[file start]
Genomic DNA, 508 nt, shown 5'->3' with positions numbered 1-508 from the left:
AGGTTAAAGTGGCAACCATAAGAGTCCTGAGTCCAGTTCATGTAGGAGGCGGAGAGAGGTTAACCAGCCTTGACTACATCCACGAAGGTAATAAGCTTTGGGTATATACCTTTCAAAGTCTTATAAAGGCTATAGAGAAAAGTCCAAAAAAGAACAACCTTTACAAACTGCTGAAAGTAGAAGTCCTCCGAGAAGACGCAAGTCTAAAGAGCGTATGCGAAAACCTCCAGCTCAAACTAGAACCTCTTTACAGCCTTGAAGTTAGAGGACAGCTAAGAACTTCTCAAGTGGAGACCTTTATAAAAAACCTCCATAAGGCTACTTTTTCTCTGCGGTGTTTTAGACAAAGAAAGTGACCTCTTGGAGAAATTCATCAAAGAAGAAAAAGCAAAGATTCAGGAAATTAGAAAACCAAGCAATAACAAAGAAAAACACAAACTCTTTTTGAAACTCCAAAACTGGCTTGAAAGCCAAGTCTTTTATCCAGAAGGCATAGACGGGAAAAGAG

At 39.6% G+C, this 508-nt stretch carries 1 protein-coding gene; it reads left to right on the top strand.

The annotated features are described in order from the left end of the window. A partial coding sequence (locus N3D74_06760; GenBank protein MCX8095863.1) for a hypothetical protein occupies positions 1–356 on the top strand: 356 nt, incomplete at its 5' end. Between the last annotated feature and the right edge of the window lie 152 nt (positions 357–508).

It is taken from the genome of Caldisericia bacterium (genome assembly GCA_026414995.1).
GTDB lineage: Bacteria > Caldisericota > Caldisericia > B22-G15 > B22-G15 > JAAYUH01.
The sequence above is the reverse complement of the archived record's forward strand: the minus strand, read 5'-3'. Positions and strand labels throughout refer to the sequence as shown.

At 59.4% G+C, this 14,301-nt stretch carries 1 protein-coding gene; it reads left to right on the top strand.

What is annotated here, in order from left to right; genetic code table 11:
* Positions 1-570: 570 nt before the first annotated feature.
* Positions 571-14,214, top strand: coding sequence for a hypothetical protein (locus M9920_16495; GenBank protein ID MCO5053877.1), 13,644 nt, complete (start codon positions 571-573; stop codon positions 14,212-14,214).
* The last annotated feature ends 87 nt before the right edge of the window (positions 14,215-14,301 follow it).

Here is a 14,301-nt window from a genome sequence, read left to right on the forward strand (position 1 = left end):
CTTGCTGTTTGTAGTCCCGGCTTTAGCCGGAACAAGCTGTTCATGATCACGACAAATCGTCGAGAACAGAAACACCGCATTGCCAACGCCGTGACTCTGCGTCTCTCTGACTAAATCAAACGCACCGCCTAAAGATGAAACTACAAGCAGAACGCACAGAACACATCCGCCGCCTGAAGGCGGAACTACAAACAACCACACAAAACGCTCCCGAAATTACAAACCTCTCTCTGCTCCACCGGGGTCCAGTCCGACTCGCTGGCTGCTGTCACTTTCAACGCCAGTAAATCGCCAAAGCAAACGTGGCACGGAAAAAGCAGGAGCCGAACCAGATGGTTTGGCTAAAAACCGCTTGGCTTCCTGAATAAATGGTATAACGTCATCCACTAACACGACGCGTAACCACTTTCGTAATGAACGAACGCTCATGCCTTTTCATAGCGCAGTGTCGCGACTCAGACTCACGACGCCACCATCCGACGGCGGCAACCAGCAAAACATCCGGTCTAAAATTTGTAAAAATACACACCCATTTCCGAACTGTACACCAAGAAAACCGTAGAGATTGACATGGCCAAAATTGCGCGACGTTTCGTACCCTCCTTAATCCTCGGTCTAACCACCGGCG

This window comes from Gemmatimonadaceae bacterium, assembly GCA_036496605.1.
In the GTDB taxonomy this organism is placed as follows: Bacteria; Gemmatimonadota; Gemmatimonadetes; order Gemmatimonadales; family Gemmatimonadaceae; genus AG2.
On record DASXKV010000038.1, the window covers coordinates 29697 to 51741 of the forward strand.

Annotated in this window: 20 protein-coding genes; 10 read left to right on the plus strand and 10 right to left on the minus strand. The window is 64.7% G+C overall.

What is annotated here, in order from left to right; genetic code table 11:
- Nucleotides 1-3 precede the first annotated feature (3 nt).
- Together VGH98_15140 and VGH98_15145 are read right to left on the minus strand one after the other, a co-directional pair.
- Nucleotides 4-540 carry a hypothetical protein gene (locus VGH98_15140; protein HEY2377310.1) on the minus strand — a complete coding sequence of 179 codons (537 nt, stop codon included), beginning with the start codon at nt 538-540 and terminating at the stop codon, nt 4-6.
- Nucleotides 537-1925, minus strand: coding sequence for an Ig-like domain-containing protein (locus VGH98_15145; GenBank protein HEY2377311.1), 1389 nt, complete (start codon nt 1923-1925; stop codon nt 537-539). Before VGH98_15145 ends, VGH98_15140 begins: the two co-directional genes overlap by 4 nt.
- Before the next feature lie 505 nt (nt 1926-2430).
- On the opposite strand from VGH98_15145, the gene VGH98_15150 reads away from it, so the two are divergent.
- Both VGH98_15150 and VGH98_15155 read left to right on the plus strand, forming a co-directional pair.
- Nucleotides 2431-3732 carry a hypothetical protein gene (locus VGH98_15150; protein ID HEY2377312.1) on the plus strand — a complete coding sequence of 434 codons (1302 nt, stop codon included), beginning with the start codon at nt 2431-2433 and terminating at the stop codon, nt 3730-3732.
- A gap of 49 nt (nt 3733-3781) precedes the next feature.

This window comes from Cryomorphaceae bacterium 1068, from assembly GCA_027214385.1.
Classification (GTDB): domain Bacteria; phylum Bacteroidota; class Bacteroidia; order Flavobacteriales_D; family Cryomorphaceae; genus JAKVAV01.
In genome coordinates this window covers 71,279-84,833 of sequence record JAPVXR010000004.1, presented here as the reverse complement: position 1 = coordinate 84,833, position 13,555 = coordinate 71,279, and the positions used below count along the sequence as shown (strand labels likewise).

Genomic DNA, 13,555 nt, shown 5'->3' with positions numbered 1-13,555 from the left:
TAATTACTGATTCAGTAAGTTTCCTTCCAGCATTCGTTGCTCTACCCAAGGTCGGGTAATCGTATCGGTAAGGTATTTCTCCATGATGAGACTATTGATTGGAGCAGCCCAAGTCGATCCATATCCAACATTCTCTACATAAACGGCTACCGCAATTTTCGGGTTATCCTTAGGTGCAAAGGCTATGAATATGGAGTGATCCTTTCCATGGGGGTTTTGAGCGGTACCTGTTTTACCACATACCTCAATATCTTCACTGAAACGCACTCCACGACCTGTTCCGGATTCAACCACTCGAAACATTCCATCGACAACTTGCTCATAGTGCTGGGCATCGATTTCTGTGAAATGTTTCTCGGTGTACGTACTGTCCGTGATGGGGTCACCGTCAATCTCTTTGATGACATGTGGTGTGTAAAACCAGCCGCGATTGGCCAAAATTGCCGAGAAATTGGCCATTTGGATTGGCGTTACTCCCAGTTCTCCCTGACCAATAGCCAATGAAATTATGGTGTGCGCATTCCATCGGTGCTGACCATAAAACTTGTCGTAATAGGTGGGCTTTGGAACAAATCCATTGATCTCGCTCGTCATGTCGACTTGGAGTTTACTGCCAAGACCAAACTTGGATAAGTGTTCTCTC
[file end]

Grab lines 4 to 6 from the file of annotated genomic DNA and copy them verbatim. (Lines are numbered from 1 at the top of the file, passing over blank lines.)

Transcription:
The annotated features are described in order from the left end of the window. A partial coding sequence (locus N3D74_06760; GenBank protein MCX8095863.1) for a hypothetical protein occupies positions 1–356 on the top strand: 356 nt, incomplete at its 5' end. Between the last annotated feature and the right edge of the window lie 152 nt (positions 357–508).

It is taken from the genome of Caldisericia bacterium (genome assembly GCA_026414995.1).
GTDB lineage: Bacteria > Caldisericota > Caldisericia > B22-G15 > B22-G15 > JAAYUH01.